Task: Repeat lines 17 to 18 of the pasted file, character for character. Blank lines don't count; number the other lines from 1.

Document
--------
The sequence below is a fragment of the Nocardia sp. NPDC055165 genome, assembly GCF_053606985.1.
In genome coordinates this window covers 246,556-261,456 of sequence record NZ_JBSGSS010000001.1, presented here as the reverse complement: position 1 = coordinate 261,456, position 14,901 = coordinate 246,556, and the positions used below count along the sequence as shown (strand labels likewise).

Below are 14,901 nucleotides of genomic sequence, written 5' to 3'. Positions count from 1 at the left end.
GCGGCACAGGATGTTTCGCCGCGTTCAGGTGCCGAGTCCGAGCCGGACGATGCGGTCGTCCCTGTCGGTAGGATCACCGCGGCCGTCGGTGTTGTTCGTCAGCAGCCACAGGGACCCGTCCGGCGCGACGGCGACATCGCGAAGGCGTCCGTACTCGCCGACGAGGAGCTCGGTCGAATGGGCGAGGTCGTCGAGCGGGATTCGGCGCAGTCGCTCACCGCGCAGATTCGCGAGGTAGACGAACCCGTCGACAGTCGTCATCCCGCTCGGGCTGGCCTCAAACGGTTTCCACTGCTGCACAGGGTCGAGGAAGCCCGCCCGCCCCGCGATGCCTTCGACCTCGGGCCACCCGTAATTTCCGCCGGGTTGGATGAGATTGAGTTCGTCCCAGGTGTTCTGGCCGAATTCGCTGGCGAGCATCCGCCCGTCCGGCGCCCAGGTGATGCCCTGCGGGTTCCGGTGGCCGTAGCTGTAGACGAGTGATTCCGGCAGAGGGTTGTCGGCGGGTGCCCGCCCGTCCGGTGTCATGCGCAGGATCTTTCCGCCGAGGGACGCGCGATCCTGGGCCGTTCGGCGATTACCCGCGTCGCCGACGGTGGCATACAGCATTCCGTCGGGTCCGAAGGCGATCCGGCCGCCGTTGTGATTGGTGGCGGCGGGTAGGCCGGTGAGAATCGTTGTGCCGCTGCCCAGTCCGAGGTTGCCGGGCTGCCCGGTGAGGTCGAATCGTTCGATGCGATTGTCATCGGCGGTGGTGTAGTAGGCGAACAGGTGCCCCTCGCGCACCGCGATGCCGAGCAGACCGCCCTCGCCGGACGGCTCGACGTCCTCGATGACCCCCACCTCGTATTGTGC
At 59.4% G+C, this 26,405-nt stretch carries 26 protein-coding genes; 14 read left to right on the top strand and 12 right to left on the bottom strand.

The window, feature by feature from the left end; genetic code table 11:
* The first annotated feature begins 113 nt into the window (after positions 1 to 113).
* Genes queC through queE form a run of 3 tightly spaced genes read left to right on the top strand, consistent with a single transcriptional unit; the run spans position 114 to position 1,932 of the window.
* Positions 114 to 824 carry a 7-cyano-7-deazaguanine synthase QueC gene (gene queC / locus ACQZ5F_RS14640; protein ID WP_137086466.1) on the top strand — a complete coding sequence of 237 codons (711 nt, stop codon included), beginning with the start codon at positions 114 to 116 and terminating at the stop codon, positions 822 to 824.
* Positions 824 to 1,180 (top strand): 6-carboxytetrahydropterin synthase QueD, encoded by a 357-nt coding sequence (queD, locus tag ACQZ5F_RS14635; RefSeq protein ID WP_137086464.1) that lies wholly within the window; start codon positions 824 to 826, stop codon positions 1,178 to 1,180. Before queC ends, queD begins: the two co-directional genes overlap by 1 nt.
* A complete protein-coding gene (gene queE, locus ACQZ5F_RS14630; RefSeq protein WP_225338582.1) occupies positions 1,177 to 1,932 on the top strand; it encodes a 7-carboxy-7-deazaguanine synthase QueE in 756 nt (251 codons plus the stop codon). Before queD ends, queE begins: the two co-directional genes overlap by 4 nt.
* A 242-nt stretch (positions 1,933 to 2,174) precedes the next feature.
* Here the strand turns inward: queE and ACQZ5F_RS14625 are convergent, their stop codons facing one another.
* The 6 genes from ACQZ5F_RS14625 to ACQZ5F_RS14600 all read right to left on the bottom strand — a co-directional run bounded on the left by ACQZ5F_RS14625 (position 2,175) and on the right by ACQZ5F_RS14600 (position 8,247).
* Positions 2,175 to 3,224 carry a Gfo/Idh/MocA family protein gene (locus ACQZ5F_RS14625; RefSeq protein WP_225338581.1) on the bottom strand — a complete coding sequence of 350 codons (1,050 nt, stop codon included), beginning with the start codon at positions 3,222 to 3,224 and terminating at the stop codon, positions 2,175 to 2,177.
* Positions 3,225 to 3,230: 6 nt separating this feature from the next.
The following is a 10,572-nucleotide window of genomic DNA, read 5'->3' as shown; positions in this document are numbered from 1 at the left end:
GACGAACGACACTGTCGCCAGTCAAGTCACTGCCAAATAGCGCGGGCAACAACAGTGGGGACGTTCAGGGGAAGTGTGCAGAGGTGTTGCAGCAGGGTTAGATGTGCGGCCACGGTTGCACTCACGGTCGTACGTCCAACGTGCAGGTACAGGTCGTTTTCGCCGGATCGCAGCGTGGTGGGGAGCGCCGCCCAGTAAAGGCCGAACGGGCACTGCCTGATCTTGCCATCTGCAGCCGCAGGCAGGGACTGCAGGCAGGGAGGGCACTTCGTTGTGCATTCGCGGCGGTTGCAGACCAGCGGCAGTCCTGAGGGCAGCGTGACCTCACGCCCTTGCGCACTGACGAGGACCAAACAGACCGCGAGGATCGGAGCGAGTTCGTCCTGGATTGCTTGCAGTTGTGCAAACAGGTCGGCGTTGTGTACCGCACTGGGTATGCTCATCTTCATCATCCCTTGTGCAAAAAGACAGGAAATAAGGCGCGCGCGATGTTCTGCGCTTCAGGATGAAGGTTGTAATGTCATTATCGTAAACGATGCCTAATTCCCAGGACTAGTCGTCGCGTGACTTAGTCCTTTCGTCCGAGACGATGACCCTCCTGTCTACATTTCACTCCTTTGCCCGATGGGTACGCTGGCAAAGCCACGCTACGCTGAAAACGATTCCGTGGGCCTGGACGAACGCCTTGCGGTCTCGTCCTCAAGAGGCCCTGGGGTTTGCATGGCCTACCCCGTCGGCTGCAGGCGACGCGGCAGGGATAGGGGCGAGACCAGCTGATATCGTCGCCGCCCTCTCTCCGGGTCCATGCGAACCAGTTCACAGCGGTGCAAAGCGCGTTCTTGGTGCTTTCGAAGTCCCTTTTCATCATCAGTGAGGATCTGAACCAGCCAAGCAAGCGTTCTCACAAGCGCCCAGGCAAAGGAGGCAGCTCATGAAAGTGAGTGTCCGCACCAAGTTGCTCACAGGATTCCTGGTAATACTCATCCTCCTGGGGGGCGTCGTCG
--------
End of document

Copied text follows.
The following is a 10,572-nucleotide window of genomic DNA, read 5'->3' as shown; positions in this document are numbered from 1 at the left end:
GACGAACGACACTGTCGCCAGTCAAGTCACTGCCAAATAGCGCGGGCAACAACAGTGGGGACGTTCAGGGGAAGTGTGCAGAGGTGTTGCAGCAGGGTTAGATGTGCGGCCACGGTTGCACTCACGGTCGTACGTCCAACGTGCAGGTACAGGTCGTTTTCGCCGGATCGCAGCGTGGTGGGGAGCGCCGCCCAGTAAAGGCCGAACGGGCACTGCCTGATCTTGCCATCTGCAGCCGCAGGCAGGGACTGCAGGCAGGGAGGGCACTTCGTTGTGCATTCGCGGCGGTTGCAGACCAGCGGCAGTCCTGAGGGCAGCGTGACCTCACGCCCTTGCGCACTGACGAGGACCAAACAGACCGCGAGGATCGGAGCGAGTTCGTCCTGGATTGCTTGCAGTTGTGCAAACAGGTCGGCGTTGTGTACCGCACTGGGTATGCTCATCTTCATCATCCCTTGTGCAAAAAGACAGGAAATAAGGCGCGCGCGATGTTCTGCGCTTCAGGATGAAGGTTGTAATGTCATTATCGTAAACGATGCCTAATTCCCAGGACTAGTCGTCGCGTGACTTAGTCCTTTCGTCCGAGACGATGACCCTCCTGTCTACATTTCACTCCTTTGCCCGATGGGTACGCTGGCAAAGCCACGCTACGCTGAAAACGATTCCGTGGGCCTGGACGAACGCCTTGCGGTCTCGTCCTCAAGAGGCCCTGGGGTTTGCATGGCCTACCCCGTCGGCTGCAGGCGACGCGGCAGGGATAGGGGCGAGACCAGCTGATATCGTCGCCGCCCTCTCTCCGGGTCCATGCGAACCAGTTCACAGCGGTGCAAAGCGCGTTCTTGGTGCTTTCGAAGTCCCTTTTCATCATCAGTGAGGATCTGAACCAGCCAAGCAAGCGTTCTCACAAGCGCCCAGGCAAAGGAGGCAGCTCATGAAAGTGAGTGTCCGCACCAAGTTGCTCACAGGATTCCTGGTAATACTCATCCTCCTGGGGGGCGTCGTCG